Wednesday, March 23, 2016

Using an Assembly Line as a Hook to Introduce Industrialization

By Jeff Burns

For several years, I’ve been introducing the industrialization of the Gilded Age with an assembly line simulation that’s a lot of fun for students and always leads to a great discussion. I got the inspiration from somewhere, of course, but I’m not sure where, maybe a History Alive (TCI, Teacher’s Curriculum Institute) activity, but I’ve adapted to my classroom and my personal demeanor.  You see, I’m not an overly effusive person; I’m pretty stoic, dour, emotionless – take your pick.  Students lovingly liken me to internet sensation Grumpy Cat. (If only I could channel my personality into tens of millions of dollars like Grumpy Cat.)

This topic usually falls immediately following Thanksgiving for me, so I begin class by spinning an elaborate tale. I tell the class that I had an epiphany over break. I finally figured out the vehicle that will make me a millionaire and allow me to quit teaching.  It’s the toy sensation that will change the world.  Children around the world will go into frenzy for it. I even have a Shark Tank appearance coming up next week to get backers.  I’m sharing it with the class because I need some help creating some initial inventory, and they can help me.

I use these slides to make my pitch.  (The clumsy cheesiness is part of the charm.)

The Burnsie bears a remarkable resemblance to myself.  You can make it anything you want, just some simple drawing or folded object.

For the next step, I use rows of five desks each, markers, and lots of paper cut into fourths.  I use scratch paper, extra one-sided copies saved up all year.  Give every student a marker and 4 o 5 paper squares.  Tell them you’re testing them to see who can get in on the ground floor of this money-making opportunity by producing a burnsie inventory. Their instructions are to draw as many burnsies as possible in 15-20 seconds. When time is up, have them count their completed burnsies and examine a few to compare their consistence, with each other and with the original.  Invariably, this first effort is not going to be successful.  I make  big deal about how many more have to be produced and how they have to be consistent.  No matter where they are in the world, children have to wake up to find a consistent, high-quality, handcrafted burnsie under their tree.  How do we achieve that?  Students offer suggestions like, more workers, using photocopiers, stamps, or stencils.  No, I say, that defeats the purpose of hand-crafted, made-in-America quality.  Someone will suggest an assembly line. OK, How does that work? The student explains, and we give it a shot.  I pit rows against each other.  Usually to save paper  at this point, I reduce the pool of workers to two rows pitted against each other and have volunteers staff the rows, while the rest of the class watches. However, you could have more rows competing.  Then each student in the row is assigned a part to draw:  head, face, body, arms, legs.  They have to draw their parts and pass it to the person behind.  For this round, I usually give them 45-60 seconds.  When time is called, we count and talk about consistency and quality (usually better).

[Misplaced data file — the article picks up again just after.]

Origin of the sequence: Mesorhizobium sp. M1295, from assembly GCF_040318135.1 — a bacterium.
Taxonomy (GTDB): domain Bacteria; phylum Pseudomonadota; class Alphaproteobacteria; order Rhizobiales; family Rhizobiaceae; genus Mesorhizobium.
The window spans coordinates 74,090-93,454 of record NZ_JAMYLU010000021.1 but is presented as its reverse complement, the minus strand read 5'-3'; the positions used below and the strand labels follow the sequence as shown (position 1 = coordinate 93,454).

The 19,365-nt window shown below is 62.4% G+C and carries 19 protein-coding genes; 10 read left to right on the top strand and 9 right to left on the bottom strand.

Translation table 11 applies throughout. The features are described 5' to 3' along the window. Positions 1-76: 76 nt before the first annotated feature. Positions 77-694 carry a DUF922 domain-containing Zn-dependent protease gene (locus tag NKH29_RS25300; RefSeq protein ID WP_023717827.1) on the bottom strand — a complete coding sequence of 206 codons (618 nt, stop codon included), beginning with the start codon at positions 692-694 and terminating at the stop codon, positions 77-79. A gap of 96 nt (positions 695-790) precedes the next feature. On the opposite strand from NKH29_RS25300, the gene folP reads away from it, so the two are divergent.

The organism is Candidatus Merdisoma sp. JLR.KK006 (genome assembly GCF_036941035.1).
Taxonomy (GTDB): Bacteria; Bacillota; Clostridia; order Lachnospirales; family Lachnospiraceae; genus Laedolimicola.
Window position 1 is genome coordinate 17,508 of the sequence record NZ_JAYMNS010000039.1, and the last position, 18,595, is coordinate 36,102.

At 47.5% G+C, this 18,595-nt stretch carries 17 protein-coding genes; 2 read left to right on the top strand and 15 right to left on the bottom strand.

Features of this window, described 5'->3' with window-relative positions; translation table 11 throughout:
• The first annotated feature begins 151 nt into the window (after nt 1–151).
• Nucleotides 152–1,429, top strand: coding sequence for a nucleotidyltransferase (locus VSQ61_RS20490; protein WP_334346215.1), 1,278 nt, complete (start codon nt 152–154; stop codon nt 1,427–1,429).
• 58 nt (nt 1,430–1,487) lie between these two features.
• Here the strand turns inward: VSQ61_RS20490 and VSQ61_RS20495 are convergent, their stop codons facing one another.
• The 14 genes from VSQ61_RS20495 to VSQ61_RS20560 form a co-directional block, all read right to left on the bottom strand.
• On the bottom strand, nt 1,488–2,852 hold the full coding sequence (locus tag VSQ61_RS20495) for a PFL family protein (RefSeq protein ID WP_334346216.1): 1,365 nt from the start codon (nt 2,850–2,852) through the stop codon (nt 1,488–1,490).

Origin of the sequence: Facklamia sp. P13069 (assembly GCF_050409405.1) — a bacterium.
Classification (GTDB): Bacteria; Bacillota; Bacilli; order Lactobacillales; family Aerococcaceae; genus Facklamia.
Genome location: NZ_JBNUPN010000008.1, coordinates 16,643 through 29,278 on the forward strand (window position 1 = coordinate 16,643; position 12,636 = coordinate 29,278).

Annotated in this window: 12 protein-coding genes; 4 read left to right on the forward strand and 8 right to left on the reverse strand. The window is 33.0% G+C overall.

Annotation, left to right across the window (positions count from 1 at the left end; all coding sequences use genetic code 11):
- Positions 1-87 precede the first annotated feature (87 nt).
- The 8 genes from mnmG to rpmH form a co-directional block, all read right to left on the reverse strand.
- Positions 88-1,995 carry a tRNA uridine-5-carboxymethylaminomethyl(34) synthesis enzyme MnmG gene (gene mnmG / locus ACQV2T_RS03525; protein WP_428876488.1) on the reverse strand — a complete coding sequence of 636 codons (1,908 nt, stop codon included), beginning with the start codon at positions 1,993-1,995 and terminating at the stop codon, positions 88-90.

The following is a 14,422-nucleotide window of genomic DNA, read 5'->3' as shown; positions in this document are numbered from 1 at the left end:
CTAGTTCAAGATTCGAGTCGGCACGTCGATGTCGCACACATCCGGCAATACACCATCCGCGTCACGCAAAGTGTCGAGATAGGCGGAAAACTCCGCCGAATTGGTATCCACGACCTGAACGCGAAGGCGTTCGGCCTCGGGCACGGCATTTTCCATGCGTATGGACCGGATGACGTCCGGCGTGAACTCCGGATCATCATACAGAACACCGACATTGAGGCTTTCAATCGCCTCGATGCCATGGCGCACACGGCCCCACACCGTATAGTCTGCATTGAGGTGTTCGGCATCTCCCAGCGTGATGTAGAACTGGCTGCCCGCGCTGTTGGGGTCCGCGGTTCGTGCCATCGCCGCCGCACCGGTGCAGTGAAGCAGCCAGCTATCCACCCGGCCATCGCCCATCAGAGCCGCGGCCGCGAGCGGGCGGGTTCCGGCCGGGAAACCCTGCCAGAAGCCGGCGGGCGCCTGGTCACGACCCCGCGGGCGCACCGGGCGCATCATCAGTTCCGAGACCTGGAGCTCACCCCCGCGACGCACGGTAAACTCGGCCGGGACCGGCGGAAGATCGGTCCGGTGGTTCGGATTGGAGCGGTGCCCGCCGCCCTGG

Now, that’s better, but not quite good enough, how do we make more,  faster?  They offer various suggestions.  Maybe the boss (me) can offer positive incentives or negative disincentives for example.  We discuss various options.  Someone will then suggest (maybe following my lead) turning the desks side by side to facilitate the passing.  They may even switch positions or participants or make other suggestions that you may want to implement.  We then do 1 or 2 rounds of 45-60 seconds each, and the production is always better.

Finally, we debrief.  How did you feel during this simulation?  Participants will say they felt stressed, anxious, etc. What would it feel like to do real assembly line work today?  What are the physical and mental effects of such work?  Now put yourself in a factory in 1890 or so.  What other factors and effect would be involved.  We usually have a great discussion about working conditions.

The finishing touch is to show the classic candy factory scene from I Love Lucy.  It’s available on Youtube, even in new colorized form if you don’t want to shock the students too much.  While some students will have never seen it before (Sadder still, some students may not have a clue who Lucy or what I Love Lucy is.) but most of them will have seen Drake and Josh do almost exactly the same scene, and they are amazed that it was done fifty years earlier by someone else.